On Target for Life: An Executive Function Intervention for Adolescents with Autism Spectrum Disorders

Friday, May 13, 2016: 11:30 AM-1:30 PM
Hall A (Baltimore Convention Center)
S. Seese1, K. M. Dudley2, L. Kenworthy3, L. G. Anthony4, M. A. Werner5, L. Cannon5, L. Mohamed6, C. E. Pugliese4 and J. F. Strang7, (1)Center for Autism Spectrum Disorders, Children's National Medical Center, Rockville, MD, (2)Children's National Medical Center, Center for Autism Spectrum Disorders, Ellicott City, MD, (3)Children's Research Institute, Children's National Medical Center, Rockville, MD, (4)Children's National Medical Center, Rockville, MD, (5)Ivymount School, Rockville, MD, (6)Yale Child Study Center, New Haven, CT, (7)Children's National Medical Center, Silver Spring, MD

Executive function (EF) skills are critical for young people as they progress through school. Students with ASD fall further behind their peers in EF skills as they enter middle school. Unstuck and On Target, an elementary school-based cognitive behavioral intervention, has been shown to improve EF skills, behavior and social skills in elementary school students. On Target for Life is an upward age extension of UOT, adapted to address the specific needs of adolescents in middle school. OTL was developed through a participatory process framework targeting EF skills in teens with ASD without intellectual disability. OTL uses scripts, engaging visuals, and in vivo experiments and games in order to apply and generalize EF skills to real world scenarios in the lives of teens with ASD.


1) Evaluate the change in executive functioning skills in adolescents before and after participation in On Target for Life.


17 adolescents received the On Target for Life intervention delivered by school staff over the course of 22 sessions. OTL focuses on teaching adolescents how to set goals, be flexible, and learn how to plan and get what they want/need. Our pilot test of the study compared changes from pre-to-post intervention. Data was collected through standardized and experimental child measures.  Observations from previous studies of UOT have indicated that with increased flexibility skills, children are more efficient at problem solving. As a measure of efficiency and problem solving, we calculated average problem-solving time on a visual problem solving task (Wechsler Block Design) items pre-to-post intervention. The Challenge Task (CT), an in-vivo observational method, challenges adolescents to be flexible and make organized plans. The CT yields scores on planning and flexibility. The DKEFS Verbal Fluency measure provides a standardized difference score between category and switching fluency, measuring the “cost” in efficiency that demands for flexibility/switching.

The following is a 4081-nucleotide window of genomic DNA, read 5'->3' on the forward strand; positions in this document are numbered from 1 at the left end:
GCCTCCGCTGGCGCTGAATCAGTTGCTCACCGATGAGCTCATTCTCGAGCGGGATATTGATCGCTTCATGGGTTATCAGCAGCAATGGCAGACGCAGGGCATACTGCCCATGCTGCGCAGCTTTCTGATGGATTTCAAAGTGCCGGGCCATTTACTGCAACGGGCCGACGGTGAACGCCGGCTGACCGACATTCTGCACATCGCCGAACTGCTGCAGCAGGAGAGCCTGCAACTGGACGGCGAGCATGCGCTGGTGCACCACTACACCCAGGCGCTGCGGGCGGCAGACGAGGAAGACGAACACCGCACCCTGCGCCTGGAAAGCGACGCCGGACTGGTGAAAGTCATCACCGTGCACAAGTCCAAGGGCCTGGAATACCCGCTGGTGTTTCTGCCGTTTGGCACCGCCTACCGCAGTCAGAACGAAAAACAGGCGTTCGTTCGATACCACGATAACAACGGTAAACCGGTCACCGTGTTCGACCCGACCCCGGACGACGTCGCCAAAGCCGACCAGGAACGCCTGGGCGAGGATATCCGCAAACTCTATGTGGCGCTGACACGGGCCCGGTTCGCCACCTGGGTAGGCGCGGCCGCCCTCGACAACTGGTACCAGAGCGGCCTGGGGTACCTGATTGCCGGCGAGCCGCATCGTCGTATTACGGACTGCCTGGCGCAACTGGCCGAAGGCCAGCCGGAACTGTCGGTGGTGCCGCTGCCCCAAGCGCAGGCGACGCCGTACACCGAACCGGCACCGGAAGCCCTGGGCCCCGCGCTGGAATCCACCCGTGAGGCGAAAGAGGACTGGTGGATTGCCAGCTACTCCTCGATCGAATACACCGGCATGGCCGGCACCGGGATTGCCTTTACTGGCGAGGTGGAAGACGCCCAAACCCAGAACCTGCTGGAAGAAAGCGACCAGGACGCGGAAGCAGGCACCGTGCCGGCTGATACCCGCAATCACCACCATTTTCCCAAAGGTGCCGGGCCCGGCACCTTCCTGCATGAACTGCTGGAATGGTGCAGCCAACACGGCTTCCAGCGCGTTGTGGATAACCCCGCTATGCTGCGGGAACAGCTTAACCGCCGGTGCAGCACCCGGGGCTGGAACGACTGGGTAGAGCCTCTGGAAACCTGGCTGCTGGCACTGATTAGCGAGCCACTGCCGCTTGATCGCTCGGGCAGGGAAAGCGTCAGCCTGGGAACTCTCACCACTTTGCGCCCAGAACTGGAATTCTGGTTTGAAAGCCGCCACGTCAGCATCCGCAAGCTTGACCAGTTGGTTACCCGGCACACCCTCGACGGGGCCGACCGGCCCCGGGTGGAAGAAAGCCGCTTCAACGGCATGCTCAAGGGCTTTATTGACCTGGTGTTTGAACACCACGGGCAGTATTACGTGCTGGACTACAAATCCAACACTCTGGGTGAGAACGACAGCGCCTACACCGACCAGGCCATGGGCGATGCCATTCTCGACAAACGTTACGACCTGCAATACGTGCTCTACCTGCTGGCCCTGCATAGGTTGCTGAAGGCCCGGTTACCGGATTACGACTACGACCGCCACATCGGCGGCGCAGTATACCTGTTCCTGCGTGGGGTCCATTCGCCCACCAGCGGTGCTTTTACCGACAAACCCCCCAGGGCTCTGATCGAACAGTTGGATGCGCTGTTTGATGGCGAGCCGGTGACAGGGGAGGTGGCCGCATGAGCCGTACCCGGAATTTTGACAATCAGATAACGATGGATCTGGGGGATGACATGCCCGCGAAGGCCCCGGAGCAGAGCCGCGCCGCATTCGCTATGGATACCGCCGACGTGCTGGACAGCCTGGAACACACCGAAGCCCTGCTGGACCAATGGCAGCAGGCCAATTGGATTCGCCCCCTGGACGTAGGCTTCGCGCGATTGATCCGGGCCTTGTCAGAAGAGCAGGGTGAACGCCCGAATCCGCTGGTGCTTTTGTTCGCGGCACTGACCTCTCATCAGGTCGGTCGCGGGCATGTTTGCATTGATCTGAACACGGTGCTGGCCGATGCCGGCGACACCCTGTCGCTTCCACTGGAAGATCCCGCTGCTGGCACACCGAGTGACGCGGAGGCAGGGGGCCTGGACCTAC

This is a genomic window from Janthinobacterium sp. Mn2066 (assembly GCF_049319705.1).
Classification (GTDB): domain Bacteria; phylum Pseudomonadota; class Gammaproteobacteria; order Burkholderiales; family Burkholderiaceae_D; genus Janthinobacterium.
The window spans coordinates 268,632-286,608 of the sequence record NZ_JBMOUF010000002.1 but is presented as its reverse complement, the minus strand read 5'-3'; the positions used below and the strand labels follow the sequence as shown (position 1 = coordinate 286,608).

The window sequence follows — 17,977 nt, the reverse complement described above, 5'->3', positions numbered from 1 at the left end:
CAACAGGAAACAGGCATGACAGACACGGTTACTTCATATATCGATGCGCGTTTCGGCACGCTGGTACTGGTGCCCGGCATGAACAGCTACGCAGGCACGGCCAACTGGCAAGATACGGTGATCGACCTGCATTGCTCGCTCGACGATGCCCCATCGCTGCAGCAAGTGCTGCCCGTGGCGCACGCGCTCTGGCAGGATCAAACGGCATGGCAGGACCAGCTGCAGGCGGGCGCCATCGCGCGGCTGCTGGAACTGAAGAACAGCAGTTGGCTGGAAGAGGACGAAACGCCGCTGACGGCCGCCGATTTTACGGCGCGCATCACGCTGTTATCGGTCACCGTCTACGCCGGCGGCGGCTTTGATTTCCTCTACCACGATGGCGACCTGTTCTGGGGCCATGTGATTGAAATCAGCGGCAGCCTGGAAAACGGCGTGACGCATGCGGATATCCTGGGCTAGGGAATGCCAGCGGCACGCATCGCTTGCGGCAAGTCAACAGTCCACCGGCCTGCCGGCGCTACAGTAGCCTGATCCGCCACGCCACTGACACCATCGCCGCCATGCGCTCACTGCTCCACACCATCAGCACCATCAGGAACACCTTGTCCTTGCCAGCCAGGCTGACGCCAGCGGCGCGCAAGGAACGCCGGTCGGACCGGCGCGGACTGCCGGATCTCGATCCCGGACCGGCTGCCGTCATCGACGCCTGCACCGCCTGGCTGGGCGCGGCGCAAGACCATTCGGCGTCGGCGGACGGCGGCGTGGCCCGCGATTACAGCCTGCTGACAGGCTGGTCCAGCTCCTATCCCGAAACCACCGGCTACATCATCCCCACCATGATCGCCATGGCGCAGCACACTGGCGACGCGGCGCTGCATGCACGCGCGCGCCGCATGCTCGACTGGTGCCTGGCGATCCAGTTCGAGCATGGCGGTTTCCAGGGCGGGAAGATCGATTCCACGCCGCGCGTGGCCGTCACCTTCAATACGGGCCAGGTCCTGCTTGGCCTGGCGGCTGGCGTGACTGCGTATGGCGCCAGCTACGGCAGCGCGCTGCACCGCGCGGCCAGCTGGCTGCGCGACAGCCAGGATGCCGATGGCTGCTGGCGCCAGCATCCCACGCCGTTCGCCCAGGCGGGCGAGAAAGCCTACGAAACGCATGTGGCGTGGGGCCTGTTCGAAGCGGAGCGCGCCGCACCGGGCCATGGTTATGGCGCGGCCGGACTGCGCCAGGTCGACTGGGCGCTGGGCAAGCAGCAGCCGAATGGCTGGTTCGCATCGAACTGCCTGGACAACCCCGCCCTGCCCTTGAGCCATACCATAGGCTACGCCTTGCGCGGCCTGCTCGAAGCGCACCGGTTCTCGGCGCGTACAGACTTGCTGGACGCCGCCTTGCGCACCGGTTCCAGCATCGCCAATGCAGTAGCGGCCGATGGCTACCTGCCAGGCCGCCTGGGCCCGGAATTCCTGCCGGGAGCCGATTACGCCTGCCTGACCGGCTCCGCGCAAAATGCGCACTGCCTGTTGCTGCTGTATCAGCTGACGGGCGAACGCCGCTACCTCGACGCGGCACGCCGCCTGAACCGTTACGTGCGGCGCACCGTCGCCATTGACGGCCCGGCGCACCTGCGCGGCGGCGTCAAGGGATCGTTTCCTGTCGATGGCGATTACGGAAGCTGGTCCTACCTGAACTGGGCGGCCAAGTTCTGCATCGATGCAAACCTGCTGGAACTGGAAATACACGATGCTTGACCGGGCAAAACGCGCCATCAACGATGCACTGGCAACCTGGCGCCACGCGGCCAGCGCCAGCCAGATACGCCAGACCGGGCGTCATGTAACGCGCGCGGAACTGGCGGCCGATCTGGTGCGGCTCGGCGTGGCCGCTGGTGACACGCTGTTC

Adolescents who completed the On Target for Life intervention demonstrated significant improvement (faster time) solving Block Design items from pre to post intervention (t(16)=2.71, p=.016). Total Block Design t-scores did not improve, t(16)=.-33, p=.744. Students showed improved flexibility skills (t(16)=3.49, p=.003) and planning skills (t(16)=4.89, p=.001) on the Challenge Task from pre to post intervention. Scores on the DKEFS switch cost measure did not show improvement, t(16)=-.71, p=.490.


These results suggest that most adolescents show some improvement after participation in On Target for Life. However, these results should be interpreted cautiously, as the current study represents only a small number of adolescents without a comparison group.  A larger randomized controlled trial (N=36) of adolescents with ASD in main stream schools is currently underway to further evaluate the effectiveness of this intervention. This RCT also includes a companion parent manual and training program to be used in conjunction with the school-based intervention.